Money Market Accounts and You

Money Market Accounts and You

Money market accounts can be an appealing way to do your banking, especially if you want to earn more interest on more than just your savings account. However, there are both pros and cons to putting your money into a money market deposit account (MMDA). Let’s take a look at a few of these together and you’ll see what I mean.

Pros of Money Market Accounts

Money market accounts generally pay a higher interest rate that regular banking accounts. This means that the more you deposit, the more interest your account will generate on a month-to-month basis. These accounts are just as easy to keep track of as a regular checking or savings account, with most bank’s having their customer’s account access online. In addition, these money market accounts qualify for protection by the Federal Deposit Insurance Corporation (FDIC). Keep in mind that the current maximum covered per account is $250,000. This is a federally mandated increase that is set to expire in January 2014 unless it is renewed or extended by congress. There are some qualification conditions, so be sure and check with your banking institution to make sure your account is covered.

Cons of Money Market Accounts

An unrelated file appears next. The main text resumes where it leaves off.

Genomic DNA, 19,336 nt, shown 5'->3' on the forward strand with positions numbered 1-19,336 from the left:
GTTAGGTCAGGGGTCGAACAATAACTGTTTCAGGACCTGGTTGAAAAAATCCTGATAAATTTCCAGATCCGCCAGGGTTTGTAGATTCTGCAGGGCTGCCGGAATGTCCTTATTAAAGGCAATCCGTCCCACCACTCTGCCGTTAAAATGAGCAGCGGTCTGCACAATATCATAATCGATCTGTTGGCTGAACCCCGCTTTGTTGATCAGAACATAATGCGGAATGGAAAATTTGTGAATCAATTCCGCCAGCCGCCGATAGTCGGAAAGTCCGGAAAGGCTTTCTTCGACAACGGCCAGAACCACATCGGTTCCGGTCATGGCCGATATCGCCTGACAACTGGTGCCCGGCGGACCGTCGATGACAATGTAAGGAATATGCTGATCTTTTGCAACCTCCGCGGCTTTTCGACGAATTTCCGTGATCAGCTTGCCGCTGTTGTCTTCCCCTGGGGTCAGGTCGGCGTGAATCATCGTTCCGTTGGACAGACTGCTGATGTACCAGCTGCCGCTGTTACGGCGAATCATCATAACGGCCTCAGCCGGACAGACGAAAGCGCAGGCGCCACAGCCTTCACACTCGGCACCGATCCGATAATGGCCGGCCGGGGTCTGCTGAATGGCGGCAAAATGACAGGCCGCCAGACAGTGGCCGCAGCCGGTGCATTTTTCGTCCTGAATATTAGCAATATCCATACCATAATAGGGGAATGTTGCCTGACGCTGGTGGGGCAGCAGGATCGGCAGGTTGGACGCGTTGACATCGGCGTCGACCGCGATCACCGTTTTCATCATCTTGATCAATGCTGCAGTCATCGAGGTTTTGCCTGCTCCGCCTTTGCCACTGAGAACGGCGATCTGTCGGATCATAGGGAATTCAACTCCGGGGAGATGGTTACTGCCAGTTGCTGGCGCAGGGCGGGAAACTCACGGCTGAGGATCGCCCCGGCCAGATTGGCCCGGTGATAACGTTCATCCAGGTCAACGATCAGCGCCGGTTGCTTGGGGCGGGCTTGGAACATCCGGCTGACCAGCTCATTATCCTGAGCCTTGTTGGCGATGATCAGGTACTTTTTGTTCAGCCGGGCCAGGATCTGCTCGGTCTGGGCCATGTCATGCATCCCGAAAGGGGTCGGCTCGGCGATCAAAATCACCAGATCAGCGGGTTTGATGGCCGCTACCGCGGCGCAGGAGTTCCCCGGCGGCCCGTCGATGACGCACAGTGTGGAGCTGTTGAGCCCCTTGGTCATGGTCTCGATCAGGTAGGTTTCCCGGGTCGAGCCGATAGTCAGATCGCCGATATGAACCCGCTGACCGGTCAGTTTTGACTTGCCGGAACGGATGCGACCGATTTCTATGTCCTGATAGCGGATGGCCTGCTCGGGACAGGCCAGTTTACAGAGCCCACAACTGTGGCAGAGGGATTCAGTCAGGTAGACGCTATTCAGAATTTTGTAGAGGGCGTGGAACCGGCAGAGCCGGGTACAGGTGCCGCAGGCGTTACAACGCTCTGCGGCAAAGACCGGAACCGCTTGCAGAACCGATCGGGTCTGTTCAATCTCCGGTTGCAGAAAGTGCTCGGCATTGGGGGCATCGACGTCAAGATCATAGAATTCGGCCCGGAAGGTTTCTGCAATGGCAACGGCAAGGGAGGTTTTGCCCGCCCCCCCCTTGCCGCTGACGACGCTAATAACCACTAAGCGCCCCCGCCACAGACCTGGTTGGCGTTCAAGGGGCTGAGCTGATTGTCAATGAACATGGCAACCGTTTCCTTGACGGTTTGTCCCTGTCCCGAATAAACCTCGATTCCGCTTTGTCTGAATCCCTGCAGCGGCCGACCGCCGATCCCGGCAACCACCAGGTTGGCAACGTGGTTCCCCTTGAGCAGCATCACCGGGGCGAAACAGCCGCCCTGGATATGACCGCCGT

There is usually a higher minimum deposit on a money market account than a standard banking account. This is because of the higher interest rate that is paid out. This balance must be maintained each month in order for the account to qualify for the interest rate. Some banks may even impose a penalty if your balance falls below the minimum at the end of the monthly balance sheet. As a general rule, money market accounts are intended as a method of longer-term savings. Because of this, there is usually a limit to the number of withdrawals you can make from the account each month or quarter. This is a very important factor in determining if a money market account is right for you, so be sure and ask about this aspect in particular. Additional fees are associated with going beyond the limited number of withdrawals as well.


The bottom line is that a money market account can be a great vehicle for a low-risk, long-term investment, but only if it meets your other needs as well. If you do decide to open a money market account, be sure and check around with several banks in your area to see which one offers the best interest rate and has the lowest barrier to entry (minimum deposit), if that is a concern for you.